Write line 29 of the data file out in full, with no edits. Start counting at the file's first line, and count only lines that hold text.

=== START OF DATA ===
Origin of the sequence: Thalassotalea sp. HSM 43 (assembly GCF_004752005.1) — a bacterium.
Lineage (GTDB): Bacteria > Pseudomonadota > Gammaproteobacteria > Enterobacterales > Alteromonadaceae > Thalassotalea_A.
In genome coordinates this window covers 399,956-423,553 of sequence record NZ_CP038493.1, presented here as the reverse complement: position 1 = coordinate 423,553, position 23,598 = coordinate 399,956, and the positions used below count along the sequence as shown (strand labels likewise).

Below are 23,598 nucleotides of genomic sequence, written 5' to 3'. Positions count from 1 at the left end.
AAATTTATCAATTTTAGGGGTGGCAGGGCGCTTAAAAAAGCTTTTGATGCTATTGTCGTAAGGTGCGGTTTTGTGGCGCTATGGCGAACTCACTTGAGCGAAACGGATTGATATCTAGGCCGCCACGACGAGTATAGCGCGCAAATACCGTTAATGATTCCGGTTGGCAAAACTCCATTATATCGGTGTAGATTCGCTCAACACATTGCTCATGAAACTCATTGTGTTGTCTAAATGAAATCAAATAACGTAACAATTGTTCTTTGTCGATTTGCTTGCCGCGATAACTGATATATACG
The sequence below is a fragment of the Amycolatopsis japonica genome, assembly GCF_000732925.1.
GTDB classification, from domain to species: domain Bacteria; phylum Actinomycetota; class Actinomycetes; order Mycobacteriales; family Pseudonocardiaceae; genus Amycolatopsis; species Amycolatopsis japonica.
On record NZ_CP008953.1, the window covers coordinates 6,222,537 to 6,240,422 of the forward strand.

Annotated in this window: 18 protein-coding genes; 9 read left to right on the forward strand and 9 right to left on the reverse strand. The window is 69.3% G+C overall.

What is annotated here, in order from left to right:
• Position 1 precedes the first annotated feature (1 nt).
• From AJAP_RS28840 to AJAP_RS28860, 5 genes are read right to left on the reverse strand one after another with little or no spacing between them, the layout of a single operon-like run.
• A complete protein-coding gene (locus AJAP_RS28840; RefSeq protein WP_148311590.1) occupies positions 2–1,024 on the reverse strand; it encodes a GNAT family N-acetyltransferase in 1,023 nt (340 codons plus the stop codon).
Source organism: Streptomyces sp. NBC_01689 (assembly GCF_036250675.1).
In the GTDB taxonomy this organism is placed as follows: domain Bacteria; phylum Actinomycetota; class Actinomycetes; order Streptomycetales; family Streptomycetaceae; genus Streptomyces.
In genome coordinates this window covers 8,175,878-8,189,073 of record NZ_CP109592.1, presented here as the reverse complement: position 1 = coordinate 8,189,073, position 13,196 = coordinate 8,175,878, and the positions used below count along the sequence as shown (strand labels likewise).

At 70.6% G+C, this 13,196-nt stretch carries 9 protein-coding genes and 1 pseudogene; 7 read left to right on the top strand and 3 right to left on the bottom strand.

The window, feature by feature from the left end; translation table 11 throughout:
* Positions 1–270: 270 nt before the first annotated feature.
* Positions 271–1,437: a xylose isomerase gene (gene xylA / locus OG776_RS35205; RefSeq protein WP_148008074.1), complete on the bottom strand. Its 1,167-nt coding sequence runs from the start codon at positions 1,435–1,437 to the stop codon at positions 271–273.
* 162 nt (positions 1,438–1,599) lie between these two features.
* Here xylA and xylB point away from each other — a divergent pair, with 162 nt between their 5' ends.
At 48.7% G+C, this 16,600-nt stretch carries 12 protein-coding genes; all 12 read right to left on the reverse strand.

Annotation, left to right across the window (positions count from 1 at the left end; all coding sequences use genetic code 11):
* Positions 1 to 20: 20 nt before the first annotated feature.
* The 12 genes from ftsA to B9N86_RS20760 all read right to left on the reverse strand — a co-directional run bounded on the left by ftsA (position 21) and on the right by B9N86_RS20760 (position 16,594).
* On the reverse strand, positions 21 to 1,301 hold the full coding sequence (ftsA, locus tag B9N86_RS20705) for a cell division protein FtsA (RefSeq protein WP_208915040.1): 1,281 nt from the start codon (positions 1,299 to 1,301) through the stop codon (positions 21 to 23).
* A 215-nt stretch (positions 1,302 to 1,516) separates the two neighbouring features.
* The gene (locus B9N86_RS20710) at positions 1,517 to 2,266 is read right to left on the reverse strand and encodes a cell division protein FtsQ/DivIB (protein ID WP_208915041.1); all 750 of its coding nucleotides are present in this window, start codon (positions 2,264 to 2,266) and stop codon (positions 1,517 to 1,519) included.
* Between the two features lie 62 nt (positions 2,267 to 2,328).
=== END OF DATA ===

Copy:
* The gene (locus B9N86_RS20710) at positions 1,517 to 2,266 is read right to left on the reverse strand and encodes a cell division protein FtsQ/DivIB (protein ID WP_208915041.1); all 750 of its coding nucleotides are present in this window, start codon (positions 2,264 to 2,266) and stop codon (positions 1,517 to 1,519) included.